The Deciding Vote

This week, I attempted the Riddler Classic:

Say you are the only sane voter in a state with two candidates running for Senate. There are N other people in the state, and each of them votes completely randomly! Those voters all act independently and have a 50-50 chance of voting for either candidate. What are the odds that your vote changes the outcome of the election toward your preferred candidate?

My initial hypothesis was 50%. The problem could be reworded this way: given a certain number of coin-flips, what is the likelihood that the count of heads (or tails for that matter) will equal exactly half of the total coin-flips?

I immediately regretted my first hypothesis, because – what if there are an odd number of coin-flips? It’s impossible to have a 50-50 split. So I re-read the question to see if I was thinking about it correctly. “What are the odds that your vote changes the outcome of the election toward your preferred candidate?” So, I assumed that switching a Win for my opponent to a Tie would qualify. Ok. So a result of “behind by 1 vote if there are an odd number of voters” is also a positive outcome.

Next, I drew up a spreadsheet to map out all the outcomes if there were 4 voters. That seemed like a low-enough number to wrap my head around, but also high enough, so as not to be trivial.


Huh. 6/16 or 3/8.

Let try more voters. How about 5. So there are 32 possible outcomes of the other 5 voters. But what happens when the vote is 3-2? Well, then it matters which color you’d vote for! In fact, that’s the only case in which your vote would matter. So, that adds another column to our table – which looks a lot like what you’d expect the table for 6 voters to look like!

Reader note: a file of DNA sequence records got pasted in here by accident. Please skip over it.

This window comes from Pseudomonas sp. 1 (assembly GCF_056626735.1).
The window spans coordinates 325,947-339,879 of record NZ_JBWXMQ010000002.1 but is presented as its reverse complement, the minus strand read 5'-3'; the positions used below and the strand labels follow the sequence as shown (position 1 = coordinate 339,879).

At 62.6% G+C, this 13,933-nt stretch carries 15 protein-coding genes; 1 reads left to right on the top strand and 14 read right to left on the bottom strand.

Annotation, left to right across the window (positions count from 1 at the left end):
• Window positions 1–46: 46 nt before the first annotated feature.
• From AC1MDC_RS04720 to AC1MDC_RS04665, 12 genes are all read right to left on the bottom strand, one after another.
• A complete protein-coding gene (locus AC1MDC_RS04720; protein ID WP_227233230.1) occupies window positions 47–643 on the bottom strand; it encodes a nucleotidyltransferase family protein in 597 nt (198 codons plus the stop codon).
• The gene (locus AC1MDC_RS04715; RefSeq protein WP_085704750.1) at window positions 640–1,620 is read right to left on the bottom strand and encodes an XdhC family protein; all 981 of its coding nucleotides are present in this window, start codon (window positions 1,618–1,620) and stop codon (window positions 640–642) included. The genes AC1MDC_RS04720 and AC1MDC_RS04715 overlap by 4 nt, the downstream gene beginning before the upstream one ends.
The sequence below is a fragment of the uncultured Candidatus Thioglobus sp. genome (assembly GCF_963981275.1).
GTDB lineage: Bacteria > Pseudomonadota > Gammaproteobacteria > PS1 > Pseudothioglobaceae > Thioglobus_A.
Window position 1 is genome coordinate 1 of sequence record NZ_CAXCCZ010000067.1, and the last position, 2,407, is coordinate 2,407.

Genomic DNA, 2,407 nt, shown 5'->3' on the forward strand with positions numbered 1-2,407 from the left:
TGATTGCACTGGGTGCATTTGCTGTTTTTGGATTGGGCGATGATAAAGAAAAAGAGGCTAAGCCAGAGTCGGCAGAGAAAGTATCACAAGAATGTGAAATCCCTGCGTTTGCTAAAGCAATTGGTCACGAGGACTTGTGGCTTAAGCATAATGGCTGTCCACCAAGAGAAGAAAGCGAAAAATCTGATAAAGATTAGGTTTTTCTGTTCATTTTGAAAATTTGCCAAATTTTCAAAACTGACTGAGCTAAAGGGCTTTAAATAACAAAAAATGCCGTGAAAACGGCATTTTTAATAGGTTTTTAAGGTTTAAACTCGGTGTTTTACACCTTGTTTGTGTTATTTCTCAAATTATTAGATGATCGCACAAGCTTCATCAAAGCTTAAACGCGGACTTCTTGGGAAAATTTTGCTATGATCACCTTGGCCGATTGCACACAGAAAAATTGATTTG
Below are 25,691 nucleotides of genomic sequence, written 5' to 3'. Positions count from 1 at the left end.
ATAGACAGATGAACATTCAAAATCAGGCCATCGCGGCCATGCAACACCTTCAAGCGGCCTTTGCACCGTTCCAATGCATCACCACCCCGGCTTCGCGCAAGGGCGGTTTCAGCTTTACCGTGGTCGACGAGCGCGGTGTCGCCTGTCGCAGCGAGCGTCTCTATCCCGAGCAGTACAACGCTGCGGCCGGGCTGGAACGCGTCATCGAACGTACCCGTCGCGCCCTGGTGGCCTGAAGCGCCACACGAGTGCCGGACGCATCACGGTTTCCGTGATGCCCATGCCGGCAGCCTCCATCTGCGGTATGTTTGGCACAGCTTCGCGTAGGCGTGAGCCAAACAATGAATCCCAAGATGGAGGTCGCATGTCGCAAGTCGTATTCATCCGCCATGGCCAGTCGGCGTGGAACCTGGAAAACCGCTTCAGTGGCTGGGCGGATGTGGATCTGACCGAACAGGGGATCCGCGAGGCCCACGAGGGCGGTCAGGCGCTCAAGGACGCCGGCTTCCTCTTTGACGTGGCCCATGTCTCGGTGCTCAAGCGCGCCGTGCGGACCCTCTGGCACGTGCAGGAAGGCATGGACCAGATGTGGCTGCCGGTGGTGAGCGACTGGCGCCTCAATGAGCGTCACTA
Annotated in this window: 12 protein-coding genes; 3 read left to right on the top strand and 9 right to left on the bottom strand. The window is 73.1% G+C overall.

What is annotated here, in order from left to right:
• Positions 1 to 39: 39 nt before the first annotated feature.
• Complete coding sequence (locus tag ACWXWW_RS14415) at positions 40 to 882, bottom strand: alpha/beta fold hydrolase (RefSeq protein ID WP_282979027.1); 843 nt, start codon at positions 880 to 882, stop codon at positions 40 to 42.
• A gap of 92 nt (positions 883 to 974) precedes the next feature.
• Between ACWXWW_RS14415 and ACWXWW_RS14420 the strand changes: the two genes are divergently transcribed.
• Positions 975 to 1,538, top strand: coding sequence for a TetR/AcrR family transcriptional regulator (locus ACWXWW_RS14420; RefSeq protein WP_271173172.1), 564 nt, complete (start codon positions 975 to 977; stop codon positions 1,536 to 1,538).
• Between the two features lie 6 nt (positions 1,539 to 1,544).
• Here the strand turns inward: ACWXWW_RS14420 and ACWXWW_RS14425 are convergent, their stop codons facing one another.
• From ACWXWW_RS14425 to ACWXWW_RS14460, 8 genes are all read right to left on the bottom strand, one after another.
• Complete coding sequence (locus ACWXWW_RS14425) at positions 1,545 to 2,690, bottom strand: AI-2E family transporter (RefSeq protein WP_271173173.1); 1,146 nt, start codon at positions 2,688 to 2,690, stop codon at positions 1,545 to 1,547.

8 Voters!


Well, the denominator is easy enough to calculate: 2n. But I still wasn’t catching on to the pattern for the numerator.

10 Voters!


Ok. Fine! It had to hit me over the head with a hammer, but I finally got it. Pascal’s Triangle. Sheesh, it’s embarrassing that it took so long to recognize it. Oh well.

So for any given number of voters, find that row in Pascal’s Triangle (for odd rows, go to row+1), and find the middle number, and that’s the number of scenarios in which your vote will decide the outcome. This number can also be calculated by: “n choose (n/2)” or “n!/(n/2)!*(n/2)!” or “n!/((n/2)!)2 (See Combination for more info).

As I could see (and assume), the more people who vote, the less likely it is that your vote will decide the outcome. That just makes sense. But now we have a formula for defining exactly how probable it is that you will matter.

For n = the number of voters…


All of the screenshots from this post are from this spreadsheet, which also has an “Answers” tab which calculates this formula for even numbers between 4 and 100.

3 thoughts on “The Deciding Vote”

  1. Nice job on working out the solution! Check out the Binomial Distribution. A statistical model for exactly these kinds of situations. I was actually messing with it earlier to determine statistical significance of W-L records for pro sports teams.

    1. Thanks, Andrew. I’ll check that out! I’m fascinated about the W-L record thing you mentioned. Do you have any findings posted anywhere?

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